Employment-based immigration is a case of dual representation, which means the attorney owes duties to both the employer and the employee. The attorney cannot keep information secret between them. For example, if a prospective employee tells the attorney they have a criminal history the attorney cannot keep that information from the employer. So to avoid a potential conflict of interest, attorneys routinely make it clear to the employee that they represent the employer’s interests. Employees have a right to obtain independent advice, and they should do that.
We have rescued cases in which an employer’s lawyer filed to extend the status of the employee but forgot about the employee’s spouse. We have also assisted employees who did not understand why their case was taking so long to file, and the employer’s lawyer refused to communicate with them. They deserved responses to their concerns. Marcouiller explained the process the employer needs to go through, and discussed it with the employees. After being able to talk with us, the employees understood the answers to their questions, and were reassured. They continued with the employer.
Recently we assisted an employee to prepare a response to an RFE on an I-140 petition. After waiting years for the priority date to become current, USCIS questioned the employee’s underlying education and experience, along with other problems. Marcouiller determined based on international business background that the term “Engineer” was being used as a title not a field of study and that was a cause of confusion. We were able to prepare a detailed point-by-point response to the RFE along with 216 pages of evidence, which we then sent to the employer’s lawyer at a firm in Chicago to submit. The petition was approved just days later.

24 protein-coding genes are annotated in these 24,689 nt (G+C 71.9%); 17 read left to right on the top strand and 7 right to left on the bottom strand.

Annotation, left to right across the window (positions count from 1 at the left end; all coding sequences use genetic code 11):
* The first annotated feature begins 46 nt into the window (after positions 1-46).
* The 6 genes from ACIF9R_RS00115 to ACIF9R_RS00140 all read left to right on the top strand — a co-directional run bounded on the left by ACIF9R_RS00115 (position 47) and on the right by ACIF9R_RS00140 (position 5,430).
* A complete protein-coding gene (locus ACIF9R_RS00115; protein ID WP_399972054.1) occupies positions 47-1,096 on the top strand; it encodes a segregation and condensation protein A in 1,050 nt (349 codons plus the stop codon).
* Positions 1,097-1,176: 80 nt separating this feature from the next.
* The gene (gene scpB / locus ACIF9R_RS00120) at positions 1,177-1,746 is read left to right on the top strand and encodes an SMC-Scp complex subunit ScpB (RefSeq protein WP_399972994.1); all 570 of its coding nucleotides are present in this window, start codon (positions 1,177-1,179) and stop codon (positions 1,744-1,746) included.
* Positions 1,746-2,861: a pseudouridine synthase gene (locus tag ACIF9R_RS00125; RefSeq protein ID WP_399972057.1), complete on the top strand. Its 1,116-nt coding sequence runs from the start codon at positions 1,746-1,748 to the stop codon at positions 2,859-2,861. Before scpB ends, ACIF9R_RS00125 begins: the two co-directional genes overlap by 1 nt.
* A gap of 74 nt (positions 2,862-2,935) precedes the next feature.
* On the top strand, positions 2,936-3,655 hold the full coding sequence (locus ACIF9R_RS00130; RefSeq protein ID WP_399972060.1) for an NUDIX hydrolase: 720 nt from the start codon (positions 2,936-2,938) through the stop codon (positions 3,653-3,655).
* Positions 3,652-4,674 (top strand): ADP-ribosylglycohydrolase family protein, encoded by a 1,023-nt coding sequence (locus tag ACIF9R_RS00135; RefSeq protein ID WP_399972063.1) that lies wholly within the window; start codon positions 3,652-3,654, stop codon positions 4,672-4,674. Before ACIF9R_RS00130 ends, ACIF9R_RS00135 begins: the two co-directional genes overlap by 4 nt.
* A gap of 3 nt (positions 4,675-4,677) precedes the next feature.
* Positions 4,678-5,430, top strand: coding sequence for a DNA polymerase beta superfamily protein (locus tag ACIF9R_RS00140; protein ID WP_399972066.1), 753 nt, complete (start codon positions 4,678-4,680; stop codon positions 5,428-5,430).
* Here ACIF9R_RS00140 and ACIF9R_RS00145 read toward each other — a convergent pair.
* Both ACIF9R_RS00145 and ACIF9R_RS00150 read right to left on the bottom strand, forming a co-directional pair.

On another occasion an employee came to us when the lawyer for his prospective new employer in California told him the change of status they wanted to do would work, but USCIS’s own website said it would not. We pulled the actual regulation itself. The employer’s lawyer was correct, and the USCIS website, though we understand how they were approaching it, did not word it correctly. Taking the time and having the ability to examine the exact actual regulation provided the answer. The prospective employee felt much better about accepting the position.
Although avoiding a potential conflict of interest is an important concern, employees in fact are a part of these cases. They know their exact education and experience better than anyone, and those qualifications are critical to the case. Also, their prior stays in the U.S. and proving their status during each time is also critical. We’ve seen an unfortunate situation in which an employer’s lawyer did as they generally do and did not engage with the employee. The employer paid many thousands of dollars for the attorney, as well as to advertise the position, government fees, and much more. All was approved . . . until the employee was denied a visa due to his having accrued more than 6 months of unlawful presence in the U.S. (See our blog post on this point.) That employee never was going to qualify to obtain the visa. In our opinion that was something that ideally should be known prior to doing the case.
If you feel that you have important information the employer’s attorney is not considering, because they won’t deal with you, or you have questions, we are happy to talk with you. Maybe you want to talk with an experienced immigration attorney to answer your questions; maybe there was an RFE in your case that pertains more to questions about you than the job, and you need assistance to present the right information to the employer’s lawyer. Contact us. We are happy to engage with you.